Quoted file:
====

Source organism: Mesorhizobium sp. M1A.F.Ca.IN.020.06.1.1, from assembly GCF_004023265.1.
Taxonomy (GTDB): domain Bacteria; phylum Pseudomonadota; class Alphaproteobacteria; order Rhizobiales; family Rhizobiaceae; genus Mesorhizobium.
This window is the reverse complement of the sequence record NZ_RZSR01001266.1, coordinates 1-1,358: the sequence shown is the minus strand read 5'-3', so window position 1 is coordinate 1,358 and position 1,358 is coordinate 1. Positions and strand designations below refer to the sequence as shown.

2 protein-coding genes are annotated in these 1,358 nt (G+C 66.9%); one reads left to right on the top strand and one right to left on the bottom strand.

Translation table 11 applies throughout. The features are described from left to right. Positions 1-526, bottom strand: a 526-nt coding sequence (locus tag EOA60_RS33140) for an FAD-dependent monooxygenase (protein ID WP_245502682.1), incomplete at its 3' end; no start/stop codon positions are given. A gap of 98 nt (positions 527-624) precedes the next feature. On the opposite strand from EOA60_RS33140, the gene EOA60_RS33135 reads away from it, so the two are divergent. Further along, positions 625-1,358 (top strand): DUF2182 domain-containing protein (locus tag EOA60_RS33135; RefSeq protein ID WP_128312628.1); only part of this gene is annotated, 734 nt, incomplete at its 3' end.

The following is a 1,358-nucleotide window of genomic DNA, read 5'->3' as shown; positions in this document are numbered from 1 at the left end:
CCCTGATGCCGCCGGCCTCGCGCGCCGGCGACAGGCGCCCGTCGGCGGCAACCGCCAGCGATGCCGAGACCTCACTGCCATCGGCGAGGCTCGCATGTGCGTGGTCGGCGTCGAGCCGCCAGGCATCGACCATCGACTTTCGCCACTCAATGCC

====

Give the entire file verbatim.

Source organism: Mesorhizobium sp. M1A.F.Ca.IN.020.06.1.1, from assembly GCF_004023265.1.
Taxonomy (GTDB): domain Bacteria; phylum Pseudomonadota; class Alphaproteobacteria; order Rhizobiales; family Rhizobiaceae; genus Mesorhizobium.
This window is the reverse complement of the sequence record NZ_RZSR01001266.1, coordinates 1-1,358: the sequence shown is the minus strand read 5'-3', so window position 1 is coordinate 1,358 and position 1,358 is coordinate 1. Positions and strand designations below refer to the sequence as shown.

2 protein-coding genes are annotated in these 1,358 nt (G+C 66.9%); one reads left to right on the top strand and one right to left on the bottom strand.

Translation table 11 applies throughout. The features are described from left to right. Positions 1-526, bottom strand: a 526-nt coding sequence (locus tag EOA60_RS33140) for an FAD-dependent monooxygenase (protein ID WP_245502682.1), incomplete at its 3' end; no start/stop codon positions are given. A gap of 98 nt (positions 527-624) precedes the next feature. On the opposite strand from EOA60_RS33140, the gene EOA60_RS33135 reads away from it, so the two are divergent. Further along, positions 625-1,358 (top strand): DUF2182 domain-containing protein (locus tag EOA60_RS33135; RefSeq protein ID WP_128312628.1); only part of this gene is annotated, 734 nt, incomplete at its 3' end.

The following is a 1,358-nucleotide window of genomic DNA, read 5'->3' as shown; positions in this document are numbered from 1 at the left end:
CCCTGATGCCGCCGGCCTCGCGCGCCGGCGACAGGCGCCCGTCGGCGGCAACCGCCAGCGATGCCGAGACCTCACTGCCATCGGCGAGGCTCGCATGTGCGTGGTCGGCGTCGAGCCGCCAGGCATCGACCATCGACTTTCGCCACTCAATGCC